Distinguishing Building Certifiers from Building Inspectors

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Whether it's the development of a new building or renovating an old one, each of these undertakings can be quite a daunting, especially when you consider all the codes and standards outlined in the Building Code of Australia (BCA).

Most first-time developers get confused by all the players and professionals involved. Quite often, the confusion revolves around distinguishing two principal contractors, namely, building inspectors and building certifiers.

To make it easier for builders to differentiate the two professionals, below is an in-depth elaboration of each contractor's role.

•    Building inspection

Like the title implies, building inspection involves inspecting a property for structural failures and defects as well as the quality of finish applied. The review is fundamentally carried out via visual assessment, and thus the results are entirely dependent on the inspector's emphasis to detail and thoroughness. The inspection typically takes place before a building goes gets purchased, after a renovation or as soon as construction gets completed.

Hence, as a trained, certified and insured contractor, a building inspector provides inspection services that include even the hidden aspects that often get overlooked.

•    Responsibilities of a building inspector

A building inspector is charged with visually inspecting and determining the current condition of property in comparison to other buildings of relatively the same design, structure and age. Note that the inspection is not connected to the warranty, insurance or valuation of the property.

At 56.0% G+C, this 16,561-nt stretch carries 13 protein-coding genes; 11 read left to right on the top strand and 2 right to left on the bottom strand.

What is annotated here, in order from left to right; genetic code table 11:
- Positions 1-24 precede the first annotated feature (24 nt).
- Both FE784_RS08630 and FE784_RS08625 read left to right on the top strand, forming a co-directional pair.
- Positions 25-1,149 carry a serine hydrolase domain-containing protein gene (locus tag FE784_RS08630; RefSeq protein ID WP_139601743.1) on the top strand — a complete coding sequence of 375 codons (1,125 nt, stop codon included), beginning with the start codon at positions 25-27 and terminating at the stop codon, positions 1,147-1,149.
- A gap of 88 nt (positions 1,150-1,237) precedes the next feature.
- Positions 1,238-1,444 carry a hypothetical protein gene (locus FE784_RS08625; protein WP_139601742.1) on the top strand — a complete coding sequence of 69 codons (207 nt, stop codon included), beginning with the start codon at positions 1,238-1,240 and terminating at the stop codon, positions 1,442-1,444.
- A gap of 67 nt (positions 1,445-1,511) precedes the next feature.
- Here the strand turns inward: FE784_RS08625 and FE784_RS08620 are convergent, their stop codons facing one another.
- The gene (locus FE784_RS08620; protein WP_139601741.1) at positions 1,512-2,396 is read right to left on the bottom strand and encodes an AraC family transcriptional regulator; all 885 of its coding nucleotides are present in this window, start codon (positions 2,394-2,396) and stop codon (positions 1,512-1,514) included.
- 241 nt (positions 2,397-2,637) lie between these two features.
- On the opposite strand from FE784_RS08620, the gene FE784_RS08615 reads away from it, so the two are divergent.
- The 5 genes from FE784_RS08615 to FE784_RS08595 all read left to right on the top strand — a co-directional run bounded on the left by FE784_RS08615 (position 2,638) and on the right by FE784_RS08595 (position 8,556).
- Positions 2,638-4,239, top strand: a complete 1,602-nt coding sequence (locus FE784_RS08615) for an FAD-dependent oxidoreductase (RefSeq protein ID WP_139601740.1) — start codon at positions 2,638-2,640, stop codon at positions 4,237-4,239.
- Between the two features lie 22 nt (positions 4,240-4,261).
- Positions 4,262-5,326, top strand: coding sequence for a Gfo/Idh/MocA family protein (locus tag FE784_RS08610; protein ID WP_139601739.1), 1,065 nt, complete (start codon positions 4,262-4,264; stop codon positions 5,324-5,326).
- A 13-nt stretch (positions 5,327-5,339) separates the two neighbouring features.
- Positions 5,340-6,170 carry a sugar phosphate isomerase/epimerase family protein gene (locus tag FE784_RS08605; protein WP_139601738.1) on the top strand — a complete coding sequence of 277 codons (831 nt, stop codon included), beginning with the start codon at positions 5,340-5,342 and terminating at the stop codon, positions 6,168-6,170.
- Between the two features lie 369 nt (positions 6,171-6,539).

The primary responsibility of a building inspector is to approve or reject a property after checking if the completed building is satisfactory according to the Building Code of Australia (BCA). The inspection report includes any inappropriate materials used as well as non-structural defects that can cause issues in the future.

The report typically points out any errors and their potential severity, thus enabling the inspector to inform you on the next course of action.

•    Building certification

Like the title suggests, building certification deals with certifying construction works after the blueprints get confirmed that they meet the specified requirements entailed in the Building Code of Australia (BCA). However, for a building construction to get certified, its design, planning, and setup must comply with various authorities at different levels of local, federal and state governments.

Certification mainly checks for two things: the drainage/plumbing materials and products and the building materials. For both, the materials should comply with specified requirements in the Building Code of Australia (BCA).

•    Role of a building certifier

The main function of a building certifier is to approve and certify construction work after ensuring that the materials and products to get used adhere to all the building codes and standards applied in Australia.

The building certifier will also check if the development plans and any additional extensions are in adherence with building regulations, the Australian Building Act and any other legislation that relates to building control.

Like a building inspector, a certifier also gets charged with ensuring that construction work meets the standards set forth by the different levels of government starting from local to federal to state. In that connection, a certifier has the authority to deny the certification of building works if construction falls short of the recognized standards.